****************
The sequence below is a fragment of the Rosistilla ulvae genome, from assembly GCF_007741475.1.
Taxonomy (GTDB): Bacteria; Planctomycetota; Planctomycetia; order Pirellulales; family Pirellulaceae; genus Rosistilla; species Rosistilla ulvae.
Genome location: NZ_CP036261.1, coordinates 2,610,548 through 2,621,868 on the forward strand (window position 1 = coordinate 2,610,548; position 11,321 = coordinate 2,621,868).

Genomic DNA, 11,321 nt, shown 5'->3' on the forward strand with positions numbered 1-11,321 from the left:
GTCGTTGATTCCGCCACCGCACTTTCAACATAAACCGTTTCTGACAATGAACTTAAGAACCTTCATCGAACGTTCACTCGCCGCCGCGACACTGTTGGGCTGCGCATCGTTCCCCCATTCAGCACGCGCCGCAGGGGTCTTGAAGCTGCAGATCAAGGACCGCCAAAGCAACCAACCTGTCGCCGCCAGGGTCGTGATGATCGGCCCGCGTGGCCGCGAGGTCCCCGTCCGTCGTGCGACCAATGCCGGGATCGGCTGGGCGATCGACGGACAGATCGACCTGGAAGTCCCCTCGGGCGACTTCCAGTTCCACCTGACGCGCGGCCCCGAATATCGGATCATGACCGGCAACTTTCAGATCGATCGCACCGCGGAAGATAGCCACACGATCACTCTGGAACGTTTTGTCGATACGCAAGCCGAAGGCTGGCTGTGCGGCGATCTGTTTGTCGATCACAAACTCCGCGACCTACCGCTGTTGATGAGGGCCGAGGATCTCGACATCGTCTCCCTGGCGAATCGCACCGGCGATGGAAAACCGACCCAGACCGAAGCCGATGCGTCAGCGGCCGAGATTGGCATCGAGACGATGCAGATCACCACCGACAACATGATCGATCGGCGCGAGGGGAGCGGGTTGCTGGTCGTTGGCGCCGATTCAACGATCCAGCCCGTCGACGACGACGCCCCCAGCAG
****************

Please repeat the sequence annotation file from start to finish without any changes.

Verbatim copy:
The sequence below is a fragment of the Rosistilla ulvae genome, from assembly GCF_007741475.1.
Taxonomy (GTDB): Bacteria; Planctomycetota; Planctomycetia; order Pirellulales; family Pirellulaceae; genus Rosistilla; species Rosistilla ulvae.
Genome location: NZ_CP036261.1, coordinates 2,610,548 through 2,621,868 on the forward strand (window position 1 = coordinate 2,610,548; position 11,321 = coordinate 2,621,868).

Genomic DNA, 11,321 nt, shown 5'->3' on the forward strand with positions numbered 1-11,321 from the left:
GTCGTTGATTCCGCCACCGCACTTTCAACATAAACCGTTTCTGACAATGAACTTAAGAACCTTCATCGAACGTTCACTCGCCGCCGCGACACTGTTGGGCTGCGCATCGTTCCCCCATTCAGCACGCGCCGCAGGGGTCTTGAAGCTGCAGATCAAGGACCGCCAAAGCAACCAACCTGTCGCCGCCAGGGTCGTGATGATCGGCCCGCGTGGCCGCGAGGTCCCCGTCCGTCGTGCGACCAATGCCGGGATCGGCTGGGCGATCGACGGACAGATCGACCTGGAAGTCCCCTCGGGCGACTTCCAGTTCCACCTGACGCGCGGCCCCGAATATCGGATCATGACCGGCAACTTTCAGATCGATCGCACCGCGGAAGATAGCCACACGATCACTCTGGAACGTTTTGTCGATACGCAAGCCGAAGGCTGGCTGTGCGGCGATCTGTTTGTCGATCACAAACTCCGCGACCTACCGCTGTTGATGAGGGCCGAGGATCTCGACATCGTCTCCCTGGCGAATCGCACCGGCGATGGAAAACCGACCCAGACCGAAGCCGATGCGTCAGCGGCCGAGATTGGCATCGAGACGATGCAGATCACCACCGACAACATGATCGATCGGCGCGAGGGGAGCGGGTTGCTGGTCGTTGGCGCCGATTCAACGATCCAGCCCGTCGACGACGACGCCCCCAGCAG